Professor’s Dance for Camera Work Included in SECCA Exhibition

Tamara Williams in front of film screening
Monday, November 22, 2021
Tamara Williams is one of 25 artists featured in Black@Intersection.

Assistant Professor of Dance Tamara Williams is one of 25 artists whose work is included in Black@Intersection: Contemporary Black Voices in Art, a new exhibition at the Southeastern Center for Contemporary Art (SECCA) in Winston Salem. Curated by Duane Cyrus, a former dancer with the Martha Graham and Alvin Ailey dance companies and a professor at UNC Greensboro, Black@Intersection features works by 25 Black and African Diasporic artists from North Carolina and beyond. It opened on November 19.

Williams’s contribution to the exhibition is ÌBÀ OBÌNRIN, a dance film created with her professional company, Moving Spirits, filmmaker Marlon Morrison, and musician Luciano Xavier. Williams and three Moving Spirits dancers were filmed over the summer, performing on location in Charlotte at the Big Rock Nature Preserve and by the Catawba River and McAlpine Creek. A version of the film premiered on June 19 as part of a larger Juneteenth project sponsored by the National Center for Choreography at the University of Akron.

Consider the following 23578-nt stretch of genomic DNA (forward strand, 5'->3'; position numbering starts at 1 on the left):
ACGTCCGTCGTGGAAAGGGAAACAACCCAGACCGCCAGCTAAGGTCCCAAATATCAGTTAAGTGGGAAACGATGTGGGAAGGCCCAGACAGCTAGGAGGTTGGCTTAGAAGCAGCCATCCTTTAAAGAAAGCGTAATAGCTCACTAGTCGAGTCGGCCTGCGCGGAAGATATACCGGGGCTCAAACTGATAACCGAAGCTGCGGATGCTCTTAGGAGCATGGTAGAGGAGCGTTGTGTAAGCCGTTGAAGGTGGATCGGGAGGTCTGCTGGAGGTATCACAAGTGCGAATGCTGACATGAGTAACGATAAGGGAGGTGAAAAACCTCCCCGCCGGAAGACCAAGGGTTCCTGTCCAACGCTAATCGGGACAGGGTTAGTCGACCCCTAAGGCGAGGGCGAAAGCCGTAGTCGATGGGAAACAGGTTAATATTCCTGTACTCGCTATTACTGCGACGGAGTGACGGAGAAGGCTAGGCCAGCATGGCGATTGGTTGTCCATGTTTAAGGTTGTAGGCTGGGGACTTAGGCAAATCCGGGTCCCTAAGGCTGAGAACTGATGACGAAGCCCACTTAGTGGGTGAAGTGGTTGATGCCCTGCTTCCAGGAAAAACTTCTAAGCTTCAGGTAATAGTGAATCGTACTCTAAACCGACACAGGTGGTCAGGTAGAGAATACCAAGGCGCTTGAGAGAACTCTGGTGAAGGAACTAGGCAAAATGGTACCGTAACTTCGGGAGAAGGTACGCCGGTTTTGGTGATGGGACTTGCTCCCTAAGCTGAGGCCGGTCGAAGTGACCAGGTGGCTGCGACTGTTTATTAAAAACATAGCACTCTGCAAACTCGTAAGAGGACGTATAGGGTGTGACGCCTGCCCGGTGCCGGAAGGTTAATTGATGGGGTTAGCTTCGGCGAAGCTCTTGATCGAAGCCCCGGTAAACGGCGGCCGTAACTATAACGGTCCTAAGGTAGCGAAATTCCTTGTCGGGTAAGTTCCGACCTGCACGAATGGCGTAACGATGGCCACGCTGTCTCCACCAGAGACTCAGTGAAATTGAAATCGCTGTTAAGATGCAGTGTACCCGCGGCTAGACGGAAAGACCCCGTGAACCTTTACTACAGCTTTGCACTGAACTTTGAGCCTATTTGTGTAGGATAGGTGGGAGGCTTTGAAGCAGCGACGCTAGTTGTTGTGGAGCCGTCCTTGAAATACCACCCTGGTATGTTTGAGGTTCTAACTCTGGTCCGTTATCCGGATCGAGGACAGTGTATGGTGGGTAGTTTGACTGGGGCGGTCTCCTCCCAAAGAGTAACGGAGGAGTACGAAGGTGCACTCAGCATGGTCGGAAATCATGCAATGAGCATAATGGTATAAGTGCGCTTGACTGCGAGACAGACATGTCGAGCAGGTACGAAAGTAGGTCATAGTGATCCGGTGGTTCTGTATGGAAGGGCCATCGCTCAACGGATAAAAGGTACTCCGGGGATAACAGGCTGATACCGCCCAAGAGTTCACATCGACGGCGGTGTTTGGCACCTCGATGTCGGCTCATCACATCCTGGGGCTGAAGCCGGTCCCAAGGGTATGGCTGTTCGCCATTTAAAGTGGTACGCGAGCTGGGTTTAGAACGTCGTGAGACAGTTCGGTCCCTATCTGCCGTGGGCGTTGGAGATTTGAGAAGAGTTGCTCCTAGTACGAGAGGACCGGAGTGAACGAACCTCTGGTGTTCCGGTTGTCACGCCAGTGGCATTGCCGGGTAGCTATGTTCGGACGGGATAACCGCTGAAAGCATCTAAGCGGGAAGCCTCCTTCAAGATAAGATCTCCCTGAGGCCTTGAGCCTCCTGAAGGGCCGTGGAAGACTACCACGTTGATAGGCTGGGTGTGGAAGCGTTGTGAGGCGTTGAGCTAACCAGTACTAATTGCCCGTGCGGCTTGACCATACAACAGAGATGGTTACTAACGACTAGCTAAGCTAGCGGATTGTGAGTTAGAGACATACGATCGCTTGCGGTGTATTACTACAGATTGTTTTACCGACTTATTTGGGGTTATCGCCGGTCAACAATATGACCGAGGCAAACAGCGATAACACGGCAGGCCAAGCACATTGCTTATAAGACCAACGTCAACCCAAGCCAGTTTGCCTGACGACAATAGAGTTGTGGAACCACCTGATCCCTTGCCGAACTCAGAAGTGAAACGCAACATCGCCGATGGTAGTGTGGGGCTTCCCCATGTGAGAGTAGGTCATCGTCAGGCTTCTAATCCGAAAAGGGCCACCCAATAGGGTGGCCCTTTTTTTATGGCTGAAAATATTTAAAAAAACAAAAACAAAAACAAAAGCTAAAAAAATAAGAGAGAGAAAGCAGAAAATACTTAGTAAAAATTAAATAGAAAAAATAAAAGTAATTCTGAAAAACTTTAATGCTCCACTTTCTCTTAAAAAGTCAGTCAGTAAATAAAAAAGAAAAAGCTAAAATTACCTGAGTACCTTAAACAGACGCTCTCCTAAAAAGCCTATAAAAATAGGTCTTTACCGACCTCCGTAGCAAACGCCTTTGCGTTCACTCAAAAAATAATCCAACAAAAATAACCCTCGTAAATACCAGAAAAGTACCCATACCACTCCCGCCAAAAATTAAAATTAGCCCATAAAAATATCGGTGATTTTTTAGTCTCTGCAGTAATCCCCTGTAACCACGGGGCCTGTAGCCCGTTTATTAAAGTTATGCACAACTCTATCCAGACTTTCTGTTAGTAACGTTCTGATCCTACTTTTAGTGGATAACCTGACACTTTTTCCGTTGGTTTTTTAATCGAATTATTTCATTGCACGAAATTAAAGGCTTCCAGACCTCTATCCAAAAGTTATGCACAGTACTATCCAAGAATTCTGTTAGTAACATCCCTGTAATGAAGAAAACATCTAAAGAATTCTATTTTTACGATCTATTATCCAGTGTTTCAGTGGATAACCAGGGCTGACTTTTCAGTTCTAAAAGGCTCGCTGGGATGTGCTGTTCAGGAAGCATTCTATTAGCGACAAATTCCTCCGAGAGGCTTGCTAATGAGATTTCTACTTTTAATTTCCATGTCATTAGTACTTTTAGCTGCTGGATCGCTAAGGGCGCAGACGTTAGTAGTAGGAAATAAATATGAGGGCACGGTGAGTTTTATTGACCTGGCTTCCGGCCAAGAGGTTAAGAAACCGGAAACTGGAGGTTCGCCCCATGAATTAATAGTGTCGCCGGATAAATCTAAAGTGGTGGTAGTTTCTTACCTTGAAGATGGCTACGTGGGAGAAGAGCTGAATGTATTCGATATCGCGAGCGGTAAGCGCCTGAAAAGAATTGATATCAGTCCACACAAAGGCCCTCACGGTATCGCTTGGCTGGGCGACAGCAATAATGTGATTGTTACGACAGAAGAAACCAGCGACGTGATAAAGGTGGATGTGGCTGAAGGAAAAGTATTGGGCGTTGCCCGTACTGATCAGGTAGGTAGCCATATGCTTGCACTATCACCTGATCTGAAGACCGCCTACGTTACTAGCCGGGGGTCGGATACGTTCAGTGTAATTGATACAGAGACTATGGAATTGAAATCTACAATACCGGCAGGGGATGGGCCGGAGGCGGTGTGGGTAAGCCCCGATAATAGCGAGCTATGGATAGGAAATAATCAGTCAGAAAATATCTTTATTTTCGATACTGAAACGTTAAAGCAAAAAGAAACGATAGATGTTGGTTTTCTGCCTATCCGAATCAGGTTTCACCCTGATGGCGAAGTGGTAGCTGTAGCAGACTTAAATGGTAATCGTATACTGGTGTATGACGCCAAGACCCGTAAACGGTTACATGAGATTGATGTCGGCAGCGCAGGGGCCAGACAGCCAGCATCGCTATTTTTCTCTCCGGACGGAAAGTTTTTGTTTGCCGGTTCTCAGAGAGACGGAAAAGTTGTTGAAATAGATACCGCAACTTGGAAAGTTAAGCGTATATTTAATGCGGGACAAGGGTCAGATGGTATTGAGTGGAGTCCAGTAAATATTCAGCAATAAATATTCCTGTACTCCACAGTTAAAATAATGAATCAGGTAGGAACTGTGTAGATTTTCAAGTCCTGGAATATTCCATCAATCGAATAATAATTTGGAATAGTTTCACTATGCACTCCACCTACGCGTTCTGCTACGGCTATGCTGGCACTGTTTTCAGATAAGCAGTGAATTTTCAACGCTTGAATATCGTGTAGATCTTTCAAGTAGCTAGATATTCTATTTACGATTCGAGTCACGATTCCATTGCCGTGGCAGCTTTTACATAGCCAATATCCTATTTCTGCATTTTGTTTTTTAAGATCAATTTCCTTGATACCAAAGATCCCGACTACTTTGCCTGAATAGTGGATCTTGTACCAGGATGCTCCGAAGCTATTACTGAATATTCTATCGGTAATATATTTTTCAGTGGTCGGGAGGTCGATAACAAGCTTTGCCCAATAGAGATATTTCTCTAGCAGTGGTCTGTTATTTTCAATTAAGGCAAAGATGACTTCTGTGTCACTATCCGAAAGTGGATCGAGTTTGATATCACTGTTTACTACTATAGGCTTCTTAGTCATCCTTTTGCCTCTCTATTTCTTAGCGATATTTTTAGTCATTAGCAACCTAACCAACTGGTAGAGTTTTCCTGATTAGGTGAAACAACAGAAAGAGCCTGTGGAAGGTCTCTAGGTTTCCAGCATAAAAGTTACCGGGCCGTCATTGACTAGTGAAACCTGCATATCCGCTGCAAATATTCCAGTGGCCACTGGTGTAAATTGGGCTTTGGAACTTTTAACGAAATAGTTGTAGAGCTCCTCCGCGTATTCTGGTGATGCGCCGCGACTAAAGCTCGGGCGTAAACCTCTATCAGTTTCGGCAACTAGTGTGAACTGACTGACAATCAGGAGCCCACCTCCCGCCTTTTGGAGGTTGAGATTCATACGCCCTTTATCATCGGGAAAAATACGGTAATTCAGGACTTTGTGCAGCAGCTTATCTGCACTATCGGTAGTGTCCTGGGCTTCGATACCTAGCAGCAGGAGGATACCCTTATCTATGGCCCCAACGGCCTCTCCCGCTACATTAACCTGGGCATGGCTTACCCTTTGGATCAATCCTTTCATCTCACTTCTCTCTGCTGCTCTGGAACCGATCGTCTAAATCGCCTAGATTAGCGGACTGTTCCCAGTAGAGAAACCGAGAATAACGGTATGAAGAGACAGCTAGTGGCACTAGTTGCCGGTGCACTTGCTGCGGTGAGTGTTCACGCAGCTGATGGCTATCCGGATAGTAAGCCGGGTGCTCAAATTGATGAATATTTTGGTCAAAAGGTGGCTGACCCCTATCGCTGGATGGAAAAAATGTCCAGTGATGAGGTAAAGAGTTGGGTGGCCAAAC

“ÌBÀ OBÌNRIN acknowledges the importance and influences of women in traditions in the southern corridor of the United States and around the world,” Williams wrote in her description. “The film highlights how women have traditionally and historically connected to nature to support and fortify their communities. ÌBÀ OBÌNRIN Is an investigation of the influences of ritual, nature, and place in Black women’s traditional practices to care for community.”

Williams’s areas of research include Sylvestre technique, a Brazilian dance technique that is strongly tied to nature, the body, and the universe. Her book, Giving Life to Movement: The Silvestre Dance Technique, was published by McFarland in Spring 2021. Williams also studies the spiritual dances of the African diaspora and recently received a Cultural Visions Grant from the Arts & Science Council to support her research on ring shout traditions. Learn more about her in this Spotlight.

Black@Intersection is on view at SECCA through April 7, 2022. Founded in 1956, SECCA produces original exhibitions, publications, and programs with international and American contemporary artists. SECCA is an affiliate of the North Carolina Museum of Art and a division of the North Carolina Department of Natural and Cultural Resources.